HIGHER EDUCATION: There are many things we can do to continue our support of higher education. Programs that form partnerships between elementary and secondary schools and colleges help underserved students prepare for college and ensure successful completion of a degree program. Vermont ranks lowest of the 50 states in level of financial support for the public colleges. Increases in state support for higher education could result in lower tuition costs. Streamlining administrative overhead and developing additional revenue streams for school facilities would also help directly enhance student learning by freeing money for faculty and course materials. Flexible degree programs, distance learning and certificate courses all offer learning situations with lower costs and career oriented curriculums. These educational approaches should be supported by state policies.
HEALTH CARE: The state administration and the Vermont Legislature have set us on the path to publically funded, universal health care. I support those actions and the goals established by the Legislature to provide comprehensive, affordable, high quality health care coverage for all Vermont residents, received from health care providers of their choice. The upcoming legislative session will be presented with the governor’s proposal to finance that effort and the Legislature will evaluate that plan, possibly revise the plan and ultimately decided whether to create a public financed system for health care in Vermont. The focus of a state health care system will be fairness, equality of access and affordability for all.
ECONOMIC DEVELOPMENT: Economic development initiatives and programs can play an important part in supporting the emergence of new businesses and facilitating the expansion of existing ones in our county. These programs are operated by agencies that depend on government funding, federal and state. Their most important function is to serve as a hub for information and a support for inspiration. Economic incentive programs will always have supporters and skeptics. Effective auditing of programs, using thoughtfully devised measures of performance are critical and the Legislature should actively participate in this process. Agencies and organizations that are sources of grants to new and expanding businesses should explain reasons for acceptance or rejection to applicants. This sort of feedback can be used to help businesses improve their practices to improve business performance.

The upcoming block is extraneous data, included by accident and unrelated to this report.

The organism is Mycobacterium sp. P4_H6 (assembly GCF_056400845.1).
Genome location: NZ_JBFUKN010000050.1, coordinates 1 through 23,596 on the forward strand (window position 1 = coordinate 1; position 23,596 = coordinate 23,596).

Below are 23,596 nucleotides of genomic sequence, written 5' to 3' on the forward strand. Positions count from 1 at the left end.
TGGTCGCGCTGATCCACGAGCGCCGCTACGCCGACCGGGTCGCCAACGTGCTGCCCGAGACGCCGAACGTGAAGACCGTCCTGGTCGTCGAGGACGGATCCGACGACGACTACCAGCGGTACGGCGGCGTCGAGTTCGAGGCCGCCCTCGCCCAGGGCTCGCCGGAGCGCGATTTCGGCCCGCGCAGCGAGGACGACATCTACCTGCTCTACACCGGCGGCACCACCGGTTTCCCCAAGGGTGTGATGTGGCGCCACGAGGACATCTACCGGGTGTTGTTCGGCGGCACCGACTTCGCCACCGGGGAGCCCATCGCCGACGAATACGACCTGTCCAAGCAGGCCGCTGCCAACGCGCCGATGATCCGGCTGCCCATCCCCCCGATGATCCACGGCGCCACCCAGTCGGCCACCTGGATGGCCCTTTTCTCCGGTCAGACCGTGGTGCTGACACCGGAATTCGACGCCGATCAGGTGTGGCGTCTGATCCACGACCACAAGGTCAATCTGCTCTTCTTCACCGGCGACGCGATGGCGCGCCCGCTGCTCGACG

The issues talked about here are some of the many that will be taken up in the upcoming session of the Legislature. I look forward to deepening my understanding each of them through the Legislature’s deliberative process. I am excited at the prospect of representing the interests of my neighbors in the Vermont Legislature.